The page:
EE and O2 also offer mobile broadband, albeit with lower usage allowances or on longer deals. And don't forget that your phone also offers a tethering feature, where you can make it function as a wireless router. Just be careful that you've got a big enough data allowance, as you can burn through it pretty quickly and don't want to be hit with any excess charges.
Parties might be off the agenda this Christmas, so we'll all be relying on boxsets, movies and Premier League football to keep ourselves entertained.
You can access Sky TV without a dish, installation or commitment through NOW TV. This streaming service lets you choose which bundle of channels you want through a range of TV Passes. Among the best offers are:
Entertainment Pass with NOW TV Boost gives you all the Sky entertainment channels including Sky One and Sky Atlantic, while the Boost add-on lets you watch in full HD on up to three TVs at the same time.
Cinema Pass with NOW TV Boost gives you over a thousand movies to watch on demand. You can also get Entertainment and Cinema in a single bundle.
Sky Sports Day Pass with Mobile Month Pass lets you watch Sky Sports for 24 hours for a one-off fee of £9.98. It's ideal if you want to enjoy specific football matches.
Sky Sports Month Pass with Boost gives you the full Sky Sports experience for a full month.
Kids Pass is the perfect way to keep the kids quiet, with ad-free shows. This no longer includes the Disney channels, though, which have switched over to Disney+.
All the monthly deals auto-renew, so make sure you cancel if you only want them for a month. You can cancel early so that you don't forget, and you'll still be able to watch until your month ends.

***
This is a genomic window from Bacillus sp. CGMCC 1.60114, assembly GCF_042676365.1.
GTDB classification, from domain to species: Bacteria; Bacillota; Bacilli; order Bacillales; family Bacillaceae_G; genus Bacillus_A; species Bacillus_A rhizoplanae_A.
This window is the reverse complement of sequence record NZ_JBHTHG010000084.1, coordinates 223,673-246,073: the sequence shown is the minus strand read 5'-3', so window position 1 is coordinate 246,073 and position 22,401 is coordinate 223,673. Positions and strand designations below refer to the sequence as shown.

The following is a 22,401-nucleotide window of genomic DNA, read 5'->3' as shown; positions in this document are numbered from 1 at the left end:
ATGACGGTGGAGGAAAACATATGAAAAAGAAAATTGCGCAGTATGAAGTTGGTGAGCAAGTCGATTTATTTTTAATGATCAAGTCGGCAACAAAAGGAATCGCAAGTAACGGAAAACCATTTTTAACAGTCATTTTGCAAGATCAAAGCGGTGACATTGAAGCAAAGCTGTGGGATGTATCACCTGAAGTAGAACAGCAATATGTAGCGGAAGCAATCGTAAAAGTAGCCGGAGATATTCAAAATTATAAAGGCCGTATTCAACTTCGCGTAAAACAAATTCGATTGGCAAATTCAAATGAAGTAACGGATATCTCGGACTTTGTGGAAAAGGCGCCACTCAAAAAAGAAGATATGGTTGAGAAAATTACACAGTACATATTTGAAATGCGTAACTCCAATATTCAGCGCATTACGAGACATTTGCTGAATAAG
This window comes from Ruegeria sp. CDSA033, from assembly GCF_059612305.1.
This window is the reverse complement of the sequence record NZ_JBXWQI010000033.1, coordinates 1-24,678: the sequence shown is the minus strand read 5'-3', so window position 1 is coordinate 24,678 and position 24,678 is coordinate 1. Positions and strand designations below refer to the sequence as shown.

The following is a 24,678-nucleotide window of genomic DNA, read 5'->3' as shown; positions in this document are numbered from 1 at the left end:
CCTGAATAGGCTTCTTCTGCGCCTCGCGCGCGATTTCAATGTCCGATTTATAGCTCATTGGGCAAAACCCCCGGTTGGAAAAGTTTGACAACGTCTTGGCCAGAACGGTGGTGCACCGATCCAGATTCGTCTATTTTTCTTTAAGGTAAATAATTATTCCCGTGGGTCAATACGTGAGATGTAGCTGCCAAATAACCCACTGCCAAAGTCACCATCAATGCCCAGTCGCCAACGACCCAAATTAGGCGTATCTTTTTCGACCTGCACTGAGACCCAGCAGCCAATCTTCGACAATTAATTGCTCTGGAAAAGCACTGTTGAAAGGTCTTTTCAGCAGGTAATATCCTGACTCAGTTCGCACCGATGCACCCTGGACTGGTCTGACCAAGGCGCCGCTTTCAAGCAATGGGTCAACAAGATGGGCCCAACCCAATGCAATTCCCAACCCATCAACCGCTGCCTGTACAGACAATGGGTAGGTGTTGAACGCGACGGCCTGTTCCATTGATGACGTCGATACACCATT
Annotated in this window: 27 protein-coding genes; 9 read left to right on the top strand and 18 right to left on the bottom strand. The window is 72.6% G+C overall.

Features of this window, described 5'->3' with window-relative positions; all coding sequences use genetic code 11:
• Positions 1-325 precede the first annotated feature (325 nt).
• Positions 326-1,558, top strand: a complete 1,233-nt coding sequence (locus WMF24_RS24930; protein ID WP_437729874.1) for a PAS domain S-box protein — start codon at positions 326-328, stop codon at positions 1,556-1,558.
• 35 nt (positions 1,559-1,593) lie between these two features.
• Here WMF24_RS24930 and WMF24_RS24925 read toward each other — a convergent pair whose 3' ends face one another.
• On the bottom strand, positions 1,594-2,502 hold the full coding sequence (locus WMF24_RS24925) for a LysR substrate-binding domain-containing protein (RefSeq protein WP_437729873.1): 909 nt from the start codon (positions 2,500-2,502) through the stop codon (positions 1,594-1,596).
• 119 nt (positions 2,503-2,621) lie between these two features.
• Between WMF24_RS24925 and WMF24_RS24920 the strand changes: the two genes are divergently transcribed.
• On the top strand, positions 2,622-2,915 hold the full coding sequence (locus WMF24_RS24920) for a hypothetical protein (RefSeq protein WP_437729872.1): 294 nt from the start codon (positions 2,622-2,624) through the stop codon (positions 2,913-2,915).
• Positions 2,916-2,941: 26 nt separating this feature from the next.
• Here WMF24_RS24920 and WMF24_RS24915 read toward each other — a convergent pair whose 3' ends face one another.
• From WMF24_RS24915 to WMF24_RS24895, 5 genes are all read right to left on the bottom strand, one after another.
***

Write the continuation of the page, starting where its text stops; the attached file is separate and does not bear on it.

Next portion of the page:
Better yet, the Entertainment and Cinema Passes come with a seven day free trial. If you haven't signed up before (or if you've got a different email address and payment card you can use), and you're feeling particularly sneaky, you can time your signup so that you get your free week over Christmas - and then cancel before you pay anything.
In fact, you can get a few nice Christmas treats by making good use of free trials on a few other streaming services. Amazon Prime offers 30 days, and Apple TV and BritBox both give you a free week.
Sadly, Netflix and Disney+ no longer do free trials. But you can spend around £15 in total for a month of the two, more than enough time to binge through the latest series' of The Crown and The Mandalorian while troughing the last of the Quality Street.
And if you're ready to upgrade your broadband in 2021, use our postcode checker to find the best Christmas and New Year broadband deals in your area today.
Christmas is going to be a bit different this year.
Even with the hope of relaxed restrictions, it's likely that for many of us, large family gatherings will be replaced by virtual get-togethers, and nights out at pubs and parties will be swapped for nights in with a boxset.
And what does this mean? Our internet connections are going to be more important than ever.
So why not treat yourself to an early Christmas present by upgrading to a fantastic new broadband deal? If your current contract is coming to an end - or maybe it ran out a while back and you haven't got round to sorting it yet - now is the perfect time to start shopping.
There's loads of festive offers on right now, and if you act quickly there's still time to get connected before the holiday season kicks off.
You can even sign up to a premium TV service, so you can catch the latest movies, the hottest new shows, and enjoy the Premier League's hectic Christmas schedule.
Sign up to Virgin Media by 9th December for guaranteed installation by Christmas. You can get both broadband and TV, and activation is free - saving you £35!
You can still get Sky TV bundles up and running in time for Christmas.